In addition to understanding the technical and operational requirements for ITS, an appreciation of the legal and regulatory framework in which deployments take place, is essential for ITS professionals and the organisations for which they work. The regulatory framework can be considered in two ways: legal requirements and their enforcement. (See Legal and Regulatory and Policing/Enforcement)
ITS deployments require coordination between diverse agencies from public and private sectors to provide transport services. Stakeholders must be institutionally prepared to make organisational agreements on their respective roles and responsibilities in providing any ITS service.
Initially, stakeholders can develop voluntary agreements and progress to Memoranda of Understanding (MOU) on their respective roles and responsibilities in providing one or more ITS services. The following steps can be followed in developing MOUs – and an ITS architecture (where one exists) can help facilitate their achievement (See ITS Architecture):
MEMORANDUM OF UNDERSTANDING, USA
One example of a MOU is between the Florida Department of Transportation (FDOT) District 2 ITS Office and the Florida Highway Patrol (FHP) on communication protocols between responding agencies involved in traffic incident management.
The MOU identified specific roles and responsibilities for personnel of the FDOT and FHP on incident response and scene management. An MOU can be formalised into a legal contractual agreement. It is likely that no two stakeholders will have the same set of requirements – since each has different needs and resources. The details of roles and responsibilities can be specified in a formal contractual agreement. This means that each stakeholder is answerable to minimum performance standards – and legal action can be taken if these standards are not met.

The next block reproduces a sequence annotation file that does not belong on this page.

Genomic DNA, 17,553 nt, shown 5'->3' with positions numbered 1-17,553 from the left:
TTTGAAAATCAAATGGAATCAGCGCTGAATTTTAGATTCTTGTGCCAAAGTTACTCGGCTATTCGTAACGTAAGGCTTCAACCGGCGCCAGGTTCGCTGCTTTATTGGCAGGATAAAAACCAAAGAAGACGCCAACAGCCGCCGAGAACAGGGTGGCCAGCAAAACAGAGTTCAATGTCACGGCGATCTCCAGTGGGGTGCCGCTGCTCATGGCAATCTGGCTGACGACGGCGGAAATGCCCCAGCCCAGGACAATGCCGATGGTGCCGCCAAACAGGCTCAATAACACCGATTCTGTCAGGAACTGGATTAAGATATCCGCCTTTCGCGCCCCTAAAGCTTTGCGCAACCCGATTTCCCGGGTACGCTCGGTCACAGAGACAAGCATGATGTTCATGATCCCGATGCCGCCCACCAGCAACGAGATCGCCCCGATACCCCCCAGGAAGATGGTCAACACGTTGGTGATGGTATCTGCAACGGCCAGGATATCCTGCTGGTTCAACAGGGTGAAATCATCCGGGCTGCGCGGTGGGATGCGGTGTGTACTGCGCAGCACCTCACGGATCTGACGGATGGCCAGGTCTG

An enforcement framework is necessary to support legislation on ITS operations. Enforcement mechanisms must be in place to detect and penalise unlawful or unauthorised operations. Many ITS applications – such as electronic payment high occupancy toll (HOT) lanes, high occupancy vehicle operations, and red light running enforcement at traffic signals – require camera based automatic enforcement systems. Automatic enforcement includes the following processes:
Automatic enforcement strategies vary from country to country, depending on detection technology, institutional policies, traffic related legislation, and vehicle data availability. Although automatic enforcement systems are technically feasible, many non-technical issues must be addressed before their widespread deployment. These include privacy, legal compliance, and public acceptance. If addressed successfully, automated enforcement can provide positive benefits for toll collection, traffic operations, and safety.
A prerequisite for efficient automated vehicle enforcement systems is the availability of a centralised register of vehicles and their owners at a national level. If the register is not centralised, the process of identifying vehicles and drivers from outside the jurisdiction where the infringement takes place, is extremely laborious. It is very difficult for countries to routinely follow up infringements by foreign vehicles – unless neighbouring countries have mutual agreements in place.
One of the reasons for the relatively widespread use of automated enforcement technologies is the active involvement of industry and suppliers of equipment. The private sector has often offered to cancel many of the deployment costs in return for receiving a percentage of revenues gained from the ticketing process. This model has facilitated rapid deployment but needs to be considered carefully by road operators to ensure that authorised deployments keep safety considerations at the forefront and are sensitive to user needs and public perceptions.